Yesterday was a fun day to be on Planet Earth and at Lincoln Financial Field.

Maybe the most fun day.

As Wayne Hardin used to say, the only fun is winning and there was plenty of fun on the Owls’ side of the field.

Temple’s 20-17 win over No. 21 Maryland has to rank in the top three HOME wins in the Lincoln Financial Field Era. No win will ever top the 27-10 win over Penn State in 2015 because the Owls were pushing that rock up a hill for 74 years.

Screenshot 2019-09-14 at 11.02.53 PM

Some observations from a game thread on a Maryland message board

Still, the win over Maryland has to rank right behind it because this was a very good Temple team beating what could be a Big 10 contender. The third biggest LFF win had to be handing another No. 21 team, East Carolina, a loss in 2014 but that Temple team finished a mediocre 6-6.

All signs are pointing to the fact that Temple will be much better than that this season. Consider this: The Maryland team Temple beat had a 42-13 lead at halftime over Syracuse. Last night, No. 1 Clemson could only lead ‘Cuse, 17-6, at a similar juncture.

Every game is a different entity but that’s pretty rarified air.

Temple’s defense really won this game with a big assist from the fans, who were involved and as loud as they needed to be from the coin toss to triple zeros on the clock.

Last week, Maryland had its own win over the No. 21 team in the country, Syracuse, and that catapulted the Terrapins into the Top 25.

Logically, that SHOULD mean that Temple moves into the Top 25 but the same level of logic and fairness that applies to Power 5 teams rarely applies to Group of 5 teams. The Owls will probably have to keep winning into October before getting their own chance.

Their defense should be able to keep them in every game and their offense has enough playmakers to do serious damage. The one area they have to work on is punting and placekicking but, sadly, special teams’ coach extraordinaire Ed Foley is working in Waco now. How nice would it be to have Aaron Boumerhi and Connor Bowler back?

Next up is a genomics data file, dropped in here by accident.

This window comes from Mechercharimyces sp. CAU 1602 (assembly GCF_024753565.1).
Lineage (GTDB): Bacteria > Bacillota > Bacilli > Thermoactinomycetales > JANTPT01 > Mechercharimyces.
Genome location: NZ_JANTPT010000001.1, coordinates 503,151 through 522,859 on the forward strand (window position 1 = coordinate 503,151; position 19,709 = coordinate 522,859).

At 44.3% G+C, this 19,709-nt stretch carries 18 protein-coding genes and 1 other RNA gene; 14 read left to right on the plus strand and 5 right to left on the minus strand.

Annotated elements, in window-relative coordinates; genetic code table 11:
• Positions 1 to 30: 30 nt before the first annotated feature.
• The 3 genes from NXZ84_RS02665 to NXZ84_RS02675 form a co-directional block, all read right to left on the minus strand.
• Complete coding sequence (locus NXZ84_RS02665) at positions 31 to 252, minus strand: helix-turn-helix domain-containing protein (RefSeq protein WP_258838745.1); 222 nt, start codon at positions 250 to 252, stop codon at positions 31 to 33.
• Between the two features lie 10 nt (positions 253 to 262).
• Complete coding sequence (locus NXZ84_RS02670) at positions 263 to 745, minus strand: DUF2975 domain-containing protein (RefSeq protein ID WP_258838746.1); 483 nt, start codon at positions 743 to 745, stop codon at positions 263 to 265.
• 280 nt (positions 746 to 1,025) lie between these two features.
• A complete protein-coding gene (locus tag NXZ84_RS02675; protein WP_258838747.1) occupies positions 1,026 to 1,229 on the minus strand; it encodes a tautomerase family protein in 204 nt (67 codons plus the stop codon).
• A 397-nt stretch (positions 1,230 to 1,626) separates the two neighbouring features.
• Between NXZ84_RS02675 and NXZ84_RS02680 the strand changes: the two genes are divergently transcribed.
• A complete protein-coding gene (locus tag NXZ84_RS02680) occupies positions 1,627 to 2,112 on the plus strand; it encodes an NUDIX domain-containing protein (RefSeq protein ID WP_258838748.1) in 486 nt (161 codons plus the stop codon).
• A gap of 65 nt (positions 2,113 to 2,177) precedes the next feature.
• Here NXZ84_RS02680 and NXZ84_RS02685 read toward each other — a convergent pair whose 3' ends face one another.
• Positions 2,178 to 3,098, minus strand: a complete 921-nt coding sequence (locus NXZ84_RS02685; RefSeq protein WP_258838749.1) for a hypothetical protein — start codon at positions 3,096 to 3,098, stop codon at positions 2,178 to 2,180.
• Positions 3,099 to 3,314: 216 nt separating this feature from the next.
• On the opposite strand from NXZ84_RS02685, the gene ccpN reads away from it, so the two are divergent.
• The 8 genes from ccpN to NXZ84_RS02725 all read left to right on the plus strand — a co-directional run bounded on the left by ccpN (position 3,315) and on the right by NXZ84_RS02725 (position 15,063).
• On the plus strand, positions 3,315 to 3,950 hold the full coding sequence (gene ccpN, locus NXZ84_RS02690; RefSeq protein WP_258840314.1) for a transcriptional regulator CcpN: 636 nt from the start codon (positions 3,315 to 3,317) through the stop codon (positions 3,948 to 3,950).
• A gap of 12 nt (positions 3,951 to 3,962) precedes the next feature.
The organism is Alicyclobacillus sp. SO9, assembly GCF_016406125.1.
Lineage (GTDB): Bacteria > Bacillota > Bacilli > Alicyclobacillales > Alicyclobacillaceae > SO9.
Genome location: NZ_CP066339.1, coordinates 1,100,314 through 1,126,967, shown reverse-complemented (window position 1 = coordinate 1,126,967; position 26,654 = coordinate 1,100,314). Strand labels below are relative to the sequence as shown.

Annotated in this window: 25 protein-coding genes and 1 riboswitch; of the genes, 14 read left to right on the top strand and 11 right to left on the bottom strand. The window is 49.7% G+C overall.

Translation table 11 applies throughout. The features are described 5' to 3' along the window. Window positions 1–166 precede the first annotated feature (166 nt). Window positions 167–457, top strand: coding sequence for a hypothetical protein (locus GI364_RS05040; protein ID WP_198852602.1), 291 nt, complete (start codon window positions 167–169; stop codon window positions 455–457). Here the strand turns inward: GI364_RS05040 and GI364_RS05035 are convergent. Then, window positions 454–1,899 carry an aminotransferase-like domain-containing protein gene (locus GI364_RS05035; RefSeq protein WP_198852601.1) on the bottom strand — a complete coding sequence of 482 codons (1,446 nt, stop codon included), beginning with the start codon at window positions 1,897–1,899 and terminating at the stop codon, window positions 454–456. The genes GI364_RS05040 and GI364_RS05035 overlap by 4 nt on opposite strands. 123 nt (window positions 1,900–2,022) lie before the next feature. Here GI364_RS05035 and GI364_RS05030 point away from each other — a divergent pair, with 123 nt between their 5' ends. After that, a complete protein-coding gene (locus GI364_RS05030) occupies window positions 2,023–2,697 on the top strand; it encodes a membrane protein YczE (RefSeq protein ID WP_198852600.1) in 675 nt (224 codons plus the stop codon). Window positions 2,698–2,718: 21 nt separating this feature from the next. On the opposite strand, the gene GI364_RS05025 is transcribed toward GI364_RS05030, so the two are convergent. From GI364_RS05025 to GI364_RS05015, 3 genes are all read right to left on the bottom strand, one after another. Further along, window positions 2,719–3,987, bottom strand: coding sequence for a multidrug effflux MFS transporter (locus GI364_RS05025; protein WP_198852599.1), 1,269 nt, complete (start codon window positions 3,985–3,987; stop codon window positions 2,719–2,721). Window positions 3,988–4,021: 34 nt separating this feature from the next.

That’s water under a bridge that needs to be repaired now. I fervently hope his plan is not this one:

So the task of fixing that third of the team has fallen on the CEO shoulders of Rod Carey, who is now an impressive 5-2 against Big 10 teams.

Unless he faces one in an NY6 bowl, he won’t get another chance this season so let’s hope he gets another chance. After yesterday, such a prospect doesn’t seem so far-fetched anymore.

Hell, it appears at least five more incredibly fun-filled home games are left.

Brace for impact and we mean the good kind.

Tuesday: Fizzy’s Corner

Thursday: Questions and Answers

Saturday: Buffalo Game Day



Temple Nation Needs to Show Up

The Temple fans made LFF a house of horrors for Penn State in 2015.

The first time I ever heard the phrase Al Golden uttered it a few years into probably one of the most impressive rebuilding jobs I’ve ever seen:

“Temple Nation needs to show up,” Golden said.

The coach really was four years into the rebuild and the place to show up was Robert F. Kennedy Stadium in Washington, D.C. for the Eagle Bank Bowl in 2009. It was the school’s first bowl in 30 years and it was against a marquee opponent and since one school was 200 miles away and the other 3,000, bowl organizers were counting on a big walk-up from Philadelphia.

If Temple Nation needed to show up then, it certainly needs to show up even more now. Full disclosure: This post wasn’t scheduled to be published until Thursday but we felt this plea was important to make early in the week to set the wheels in motion in the school and in the alumni ranks for a big home crowd against Maryland (noon, Saturday).

I don’t know what the crowd is going to look like but if the Owls got a legitimate 35,004 against Army in 2016 (and they did) and a legitimate 35,786 against Tulane in 2015 (and they did), and a legitimate 33,026 for Cincinnati last year (and they did), they are going to have to move that needle close to the 40,000 range for Maryland.

The stakes are that high.

The Owls–who received two votes in “others under consideration” in the Top 25 coaches preseason poll–can crack the Top 25 with a win over Maryland on Saturday. It’s not all that outrageous that a win puts the Owls there. Last week, Maryland was outside the Top 25 when it beat No. 21 Syracuse. This week, Temple is outside the Top 25 when it hosts No. 21 Maryland.